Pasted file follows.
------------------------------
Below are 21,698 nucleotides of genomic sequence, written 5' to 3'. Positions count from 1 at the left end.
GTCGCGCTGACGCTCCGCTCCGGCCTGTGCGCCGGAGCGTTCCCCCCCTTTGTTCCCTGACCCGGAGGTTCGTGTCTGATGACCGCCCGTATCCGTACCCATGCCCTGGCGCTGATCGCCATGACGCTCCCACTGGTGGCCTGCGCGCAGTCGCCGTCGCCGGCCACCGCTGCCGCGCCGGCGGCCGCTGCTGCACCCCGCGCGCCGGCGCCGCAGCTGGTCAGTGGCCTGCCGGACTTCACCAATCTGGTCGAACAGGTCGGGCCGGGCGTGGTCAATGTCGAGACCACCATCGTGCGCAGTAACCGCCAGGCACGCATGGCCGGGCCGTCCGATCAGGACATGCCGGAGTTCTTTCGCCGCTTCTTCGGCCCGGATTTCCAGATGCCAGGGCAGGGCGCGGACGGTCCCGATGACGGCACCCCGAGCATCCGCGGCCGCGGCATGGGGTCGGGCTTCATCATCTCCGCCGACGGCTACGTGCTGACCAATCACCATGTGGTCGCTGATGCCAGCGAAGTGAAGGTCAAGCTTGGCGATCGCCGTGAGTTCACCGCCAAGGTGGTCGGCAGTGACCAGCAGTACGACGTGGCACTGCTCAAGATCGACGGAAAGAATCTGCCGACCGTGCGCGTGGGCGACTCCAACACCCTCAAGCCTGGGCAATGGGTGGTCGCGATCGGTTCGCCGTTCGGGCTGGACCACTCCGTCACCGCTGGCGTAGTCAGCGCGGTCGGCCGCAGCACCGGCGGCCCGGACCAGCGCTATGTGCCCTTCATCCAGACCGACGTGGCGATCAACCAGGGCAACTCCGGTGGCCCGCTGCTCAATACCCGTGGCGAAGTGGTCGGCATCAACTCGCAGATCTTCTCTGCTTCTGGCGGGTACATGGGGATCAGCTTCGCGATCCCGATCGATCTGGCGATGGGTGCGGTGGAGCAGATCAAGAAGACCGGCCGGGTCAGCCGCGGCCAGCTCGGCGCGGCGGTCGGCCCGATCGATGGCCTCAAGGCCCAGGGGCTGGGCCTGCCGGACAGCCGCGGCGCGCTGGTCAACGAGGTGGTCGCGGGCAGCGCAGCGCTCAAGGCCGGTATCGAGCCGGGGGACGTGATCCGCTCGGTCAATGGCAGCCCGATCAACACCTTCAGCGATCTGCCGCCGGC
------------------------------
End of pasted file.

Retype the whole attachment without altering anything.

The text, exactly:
Below are 21,698 nucleotides of genomic sequence, written 5' to 3'. Positions count from 1 at the left end.
GTCGCGCTGACGCTCCGCTCCGGCCTGTGCGCCGGAGCGTTCCCCCCCTTTGTTCCCTGACCCGGAGGTTCGTGTCTGATGACCGCCCGTATCCGTACCCATGCCCTGGCGCTGATCGCCATGACGCTCCCACTGGTGGCCTGCGCGCAGTCGCCGTCGCCGGCCACCGCTGCCGCGCCGGCGGCCGCTGCTGCACCCCGCGCGCCGGCGCCGCAGCTGGTCAGTGGCCTGCCGGACTTCACCAATCTGGTCGAACAGGTCGGGCCGGGCGTGGTCAATGTCGAGACCACCATCGTGCGCAGTAACCGCCAGGCACGCATGGCCGGGCCGTCCGATCAGGACATGCCGGAGTTCTTTCGCCGCTTCTTCGGCCCGGATTTCCAGATGCCAGGGCAGGGCGCGGACGGTCCCGATGACGGCACCCCGAGCATCCGCGGCCGCGGCATGGGGTCGGGCTTCATCATCTCCGCCGACGGCTACGTGCTGACCAATCACCATGTGGTCGCTGATGCCAGCGAAGTGAAGGTCAAGCTTGGCGATCGCCGTGAGTTCACCGCCAAGGTGGTCGGCAGTGACCAGCAGTACGACGTGGCACTGCTCAAGATCGACGGAAAGAATCTGCCGACCGTGCGCGTGGGCGACTCCAACACCCTCAAGCCTGGGCAATGGGTGGTCGCGATCGGTTCGCCGTTCGGGCTGGACCACTCCGTCACCGCTGGCGTAGTCAGCGCGGTCGGCCGCAGCACCGGCGGCCCGGACCAGCGCTATGTGCCCTTCATCCAGACCGACGTGGCGATCAACCAGGGCAACTCCGGTGGCCCGCTGCTCAATACCCGTGGCGAAGTGGTCGGCATCAACTCGCAGATCTTCTCTGCTTCTGGCGGGTACATGGGGATCAGCTTCGCGATCCCGATCGATCTGGCGATGGGTGCGGTGGAGCAGATCAAGAAGACCGGCCGGGTCAGCCGCGGCCAGCTCGGCGCGGCGGTCGGCCCGATCGATGGCCTCAAGGCCCAGGGGCTGGGCCTGCCGGACAGCCGCGGCGCGCTGGTCAACGAGGTGGTCGCGGGCAGCGCAGCGCTCAAGGCCGGTATCGAGCCGGGGGACGTGATCCGCTCGGTCAATGGCAGCCCGATCAACACCTTCAGCGATCTGCCGCCGGC